Evaluation will be based on class participation, short written assignments, a presentation and a final research project.


    HISP-S 498 Readings for Honors (3 credits)                                              LITERATURE
    Variable Title: The Cold War, Revolution and Counter-Revolution in Spanish American and Latino/a Literature
    Prerequisite:  S328; S324 or S326; and one additional 300-level Spanish class.

    This course is for majors who are doing Honors in Spanish.  This HISP-S 498, #30032 meets with HISP-S 495 #29994.  If you are leaning toward Literature for your background on your honors thesis, you may want to consider taking this HISP-S 498 course.


    HISP-S 498     #30032   By Permission    2:30P-3:45P    TR    BH 314     Prof. Deborah Cohn
    Note:  Contact Karla Allgood in BH 844 for permission or e-mail kallgood@indiana.edu.
    Note:  This course carries CASE A & H distribution credit.

    The following description is for HISP-S 495 Hispanic Colloquium, Variable Title: Literature and the Cold War in Latin America:

    Topic:  The Cold War, Revolution, and Counter-Revolution in Spanish American and Latino/a Literature 

    In this course, we will explore the ripple effect of the Cold War and revolutionary politics in Spanish America in works by Spanish American and Latino/a authors.  The Cuban Revolution of 1959 sparked hope of establishing political and cultural autonomy throughout Spanish America. Focusing on literary, political, and historical texts, we will examine the cultural effervescence, including the literary Boom, that sprung out of this moment, the representations of the revolutionary activity that spread throughout the region in subsequent decades, and the attendant critiques of U.S. imperialism; we will also examine the violence and counterrevolutionary measures of the Spanish American states and U.S. Cold War policies alike in their efforts to stem the spread of Communism from the 1950s through the 1970s.  Our discussions examine both the construction of a regional, pan-Spanish American identity during the early Boom years, as well as Latin@ writers’ constructions of themselves as transnational subjects as they insert their narratives into both U.S. and Spanish American history.  We will read novels, short stories, and poetry, and political texts.  Authors included in the course will include Junot Díaz, Ariel Dorfman, Roberto Fernández Retamar, Carlos Fuentes, Heberto Padilla, Marta Traba, and others.  Students will be evaluated on the basis of class participation, one presentation, writing assignments, exams, and a final research project.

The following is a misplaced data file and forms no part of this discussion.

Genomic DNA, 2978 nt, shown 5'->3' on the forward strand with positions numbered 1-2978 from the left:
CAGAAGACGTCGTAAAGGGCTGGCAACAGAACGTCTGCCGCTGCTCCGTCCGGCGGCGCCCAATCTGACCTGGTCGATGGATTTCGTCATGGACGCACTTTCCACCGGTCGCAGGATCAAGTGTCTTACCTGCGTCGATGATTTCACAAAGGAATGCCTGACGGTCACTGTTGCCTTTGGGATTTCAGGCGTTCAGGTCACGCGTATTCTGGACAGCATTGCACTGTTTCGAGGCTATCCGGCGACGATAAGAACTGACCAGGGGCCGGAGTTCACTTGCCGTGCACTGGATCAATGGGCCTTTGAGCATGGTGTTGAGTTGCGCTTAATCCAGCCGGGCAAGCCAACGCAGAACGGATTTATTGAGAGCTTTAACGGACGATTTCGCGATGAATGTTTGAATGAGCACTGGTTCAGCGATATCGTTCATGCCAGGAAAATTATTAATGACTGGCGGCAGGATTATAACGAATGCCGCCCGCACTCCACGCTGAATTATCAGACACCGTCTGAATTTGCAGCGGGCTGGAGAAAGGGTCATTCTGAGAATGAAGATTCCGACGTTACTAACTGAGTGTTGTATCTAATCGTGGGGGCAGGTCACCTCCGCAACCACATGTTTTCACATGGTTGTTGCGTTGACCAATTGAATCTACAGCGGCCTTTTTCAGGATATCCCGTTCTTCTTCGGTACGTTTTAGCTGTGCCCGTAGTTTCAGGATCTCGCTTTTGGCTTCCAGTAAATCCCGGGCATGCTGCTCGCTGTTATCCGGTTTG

HISP-S 499 Honors Research in Spanish  ( 1-3 credits)
    Prerequisite:  Approval of the Director of Undergraduate Studies.   
    BY PERMISSION ONLY.  Call (812) 855-8612

    Majors doing honors in Spanish would register for this class after they have completed S498 and while they are writing their honors thesis.  Contact Karla Allgood via email at kallgood@indiana.edu or see in person in BH 844 for permission arrangements.

    HISP-S 499  #18458      By Permission Only    Arranged          Professor Ryan Giles